from our March 2012 issue
One of the last great monumentalists, Greek master Theo Angelopoulos was as much a world-builder as he was a Promethean image-maker – in order to stop your heart, he would move mountains, ﬂood towns, orchestrate entire cities. Dead suddenly, as productive 76-year-olds should never die – hit by a motorcycle on location – Angelopoulos was an entire nation’s sole serious claim to cinematic posterity, but more vitally he was one of the irrepressible horsemen of art-ﬁlm apocalypse, joining the ranks of Tarkovsky, Kalatozov and Jancsó, and helping to transform a popular vehicle for telling stories into a real-time relationship with the epically impossible.
In Western Europe particularly, where memory of the past weighs on life like cloud cover, the long, spatially expressive tracking shot enveloping whole landscapes and huge chunks of social phenomena has been an important way to shape cinema – and nobody could stride the stride like Angelopoulos. Whereas Tarkovsky’s moody set-ups were metaphysical questions growing less answerable the longer they became, Angelopoulos’s stock-in-trade mega-shots are best read as tangible translations of history into breath holding visual experience. Few other ﬁlmmakers ever dared to employ such elaborate mise en scène, but fewer still used the aesthetic to express overwhelming ideas about nationhood, justice and mass consciousness. Time and titanic scale were his weapons, turning the wholesale tragedies of Greek and Balkan life in the 20th century into journeys without end.
After art school and apprenticeship under Jean Rouch, Angelopoulos started out as a journalist and ﬁlm critic. When the left-wing newspaper he wrote for was closed down following Greece’s 1967 coup, he started making ﬁlms. Reconstruction (Anaparastasi, 1970) was a sociopolitically loaded if low-boiling beginning, but The Travelling Players (O thiassos, 1975) marked a gargantuan upgrade in rigour, ambition and scope, taking almost four hours (but only about 80 shots) to limn the years 1939 to 1952 and the travails of the titular acting troupe as they roam around the country and fail to perform together under various oppressive regimes and conditions.
This was the ﬁlmmaker’s ﬁrst pioneering use of ﬁrst-person testimony, delivered straight to the camera by the beleaguered characters, and this penchant for pungent reﬂexive slippage persisted in later ﬁlms, which often portrayed years of tumultuous story passing by in the course of a single lengthy take. Quite possibly the most complexly conceived political ﬁlm ever made, The Travelling Players instantly established Angelopoulos at global festivals, and forged an elliptically subversive way ahead.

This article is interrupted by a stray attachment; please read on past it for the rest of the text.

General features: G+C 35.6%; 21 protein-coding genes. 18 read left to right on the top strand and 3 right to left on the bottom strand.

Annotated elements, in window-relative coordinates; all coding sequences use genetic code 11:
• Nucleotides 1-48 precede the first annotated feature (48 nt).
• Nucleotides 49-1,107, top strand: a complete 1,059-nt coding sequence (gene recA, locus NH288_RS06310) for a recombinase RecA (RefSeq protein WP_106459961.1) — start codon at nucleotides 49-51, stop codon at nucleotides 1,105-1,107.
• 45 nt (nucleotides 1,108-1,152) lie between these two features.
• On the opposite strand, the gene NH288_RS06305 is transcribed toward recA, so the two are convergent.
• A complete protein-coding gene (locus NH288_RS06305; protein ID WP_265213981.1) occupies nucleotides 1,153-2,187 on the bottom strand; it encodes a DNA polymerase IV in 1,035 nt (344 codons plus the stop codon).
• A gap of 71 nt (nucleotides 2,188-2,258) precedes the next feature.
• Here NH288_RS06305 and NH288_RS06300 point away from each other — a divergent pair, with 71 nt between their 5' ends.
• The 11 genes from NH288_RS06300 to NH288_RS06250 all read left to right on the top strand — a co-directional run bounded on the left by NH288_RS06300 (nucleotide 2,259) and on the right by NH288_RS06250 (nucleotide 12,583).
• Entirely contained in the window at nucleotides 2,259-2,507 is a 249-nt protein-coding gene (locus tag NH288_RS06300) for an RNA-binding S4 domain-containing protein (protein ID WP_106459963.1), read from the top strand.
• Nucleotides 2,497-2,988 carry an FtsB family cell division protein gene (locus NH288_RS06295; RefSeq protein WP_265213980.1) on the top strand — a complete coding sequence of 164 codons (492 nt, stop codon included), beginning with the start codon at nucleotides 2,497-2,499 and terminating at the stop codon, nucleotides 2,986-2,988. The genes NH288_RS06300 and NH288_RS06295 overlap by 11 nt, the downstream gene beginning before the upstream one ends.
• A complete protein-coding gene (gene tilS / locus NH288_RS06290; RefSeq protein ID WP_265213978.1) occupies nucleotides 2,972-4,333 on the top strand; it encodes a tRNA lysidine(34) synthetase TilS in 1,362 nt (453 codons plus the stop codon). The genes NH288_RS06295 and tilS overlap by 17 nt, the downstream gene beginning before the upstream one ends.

Still, it wasn’t until 1988, with Landscape in the Mist (Topio stin omichli), that the full force of what Angelopoulos was capable of became apparent to world audiences. This epiphany was for many not only the greatest European ﬁlm of the 1980s but also a redeﬁnition of the art ﬁlm as an ordeal by sympathy, monolithic visions and effortless metaphoric torque. From the giant statue’s hand rising from the sea to the catatonic huddle on a snow-shrouded highway, any single scene could change your life, or at least what you expect from cinema. A single, lengthy shot of a parked truck, while catastrophically upsetting, might also be the sharpest critique of viewer omnipotence ever created. If you’ve seen it, you’ll remember it forever.
This was not, in any case, a Greece we were familiar with; his vision of his country reﬂected the desolation of its political sufferings, and the trauma of its neighbours. In the 1990s, Angelopoulos became a ﬁxture at Cannes awards ceremonies with his ‘trilogy of borders’: The Suspended Step of the Stork (To meteoro vima tou pelargou, 1991), Ulysses’ Gaze (To vlemma tou Odyssea, 1995) – which controversially missed the Palme d’Or – and Eternity and a Day (Mia eoniotita ke mia mera, 1998) – which won it. Each ﬁlm follows a weathered, ageing pilgrim (Marcello Mastroianni, Harvey Keitel and Bruno Ganz, respectively) searching for lost dreams on the refugee edges of the modern Balkan nightmare.
One is tempted by now to say simply that anyone not awake or attentive to the eloquence and stupendous force of Angelopoulos’s desperate cathedrals leaves him or herself out of one of the medium’s great experiences – great in terms of both immersive exhaustion and symbolist frisson. The trilogy is not only ravishingly powerful but, as a study of modern social stress, sociopolitically necessary. Individual segments – the cross-river wedding scene in Stork, the monolithic Lenin-statue chunks barging down the river in Ulysses – could stand as galvanic masterpieces on their own.
Shooting in the farmlands outside Athens, Angelopoulos was wrapping up another, folksier trilogy – coming after The Weeping Meadow (2004) and The Dust of Time (2009) – when he died in January. The ﬁlm he was working on, The Other Sea, pertained to the contemporary debt crisis in Greece, but how Angelopoulos might have framed this reality in relation to the texture of Greek history he couldn’t resist unraveling may now, tragically, be only a known unknown.